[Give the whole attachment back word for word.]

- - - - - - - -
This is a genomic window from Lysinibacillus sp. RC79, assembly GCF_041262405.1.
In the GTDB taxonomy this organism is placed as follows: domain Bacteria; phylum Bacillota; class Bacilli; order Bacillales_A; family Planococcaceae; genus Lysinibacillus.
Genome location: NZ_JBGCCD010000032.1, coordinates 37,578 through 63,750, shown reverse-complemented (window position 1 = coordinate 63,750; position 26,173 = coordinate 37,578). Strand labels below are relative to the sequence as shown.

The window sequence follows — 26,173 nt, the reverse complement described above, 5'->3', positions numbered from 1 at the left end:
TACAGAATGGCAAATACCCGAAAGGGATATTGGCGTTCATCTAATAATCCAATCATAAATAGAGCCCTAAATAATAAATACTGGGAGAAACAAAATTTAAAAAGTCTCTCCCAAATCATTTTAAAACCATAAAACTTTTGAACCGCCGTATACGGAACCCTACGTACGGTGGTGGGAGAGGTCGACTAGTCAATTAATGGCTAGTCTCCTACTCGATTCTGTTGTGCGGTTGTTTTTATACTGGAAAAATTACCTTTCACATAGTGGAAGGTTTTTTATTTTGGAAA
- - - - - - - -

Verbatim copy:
This is a genomic window from Lysinibacillus sp. RC79, assembly GCF_041262405.1.
In the GTDB taxonomy this organism is placed as follows: domain Bacteria; phylum Bacillota; class Bacilli; order Bacillales_A; family Planococcaceae; genus Lysinibacillus.
Genome location: NZ_JBGCCD010000032.1, coordinates 37,578 through 63,750, shown reverse-complemented (window position 1 = coordinate 63,750; position 26,173 = coordinate 37,578). Strand labels below are relative to the sequence as shown.

The window sequence follows — 26,173 nt, the reverse complement described above, 5'->3', positions numbered from 1 at the left end:
TACAGAATGGCAAATACCCGAAAGGGATATTGGCGTTCATCTAATAATCCAATCATAAATAGAGCCCTAAATAATAAATACTGGGAGAAACAAAATTTAAAAAGTCTCTCCCAAATCATTTTAAAACCATAAAACTTTTGAACCGCCGTATACGGAACCCTACGTACGGTGGTGGGAGAGGTCGACTAGTCAATTAATGGCTAGTCTCCTACTCGATTCTGTTGTGCGGTTGTTTTTATACTGGAAAAATTACCTTTCACATAGTGGAAGGTTTTTTATTTTGGAAA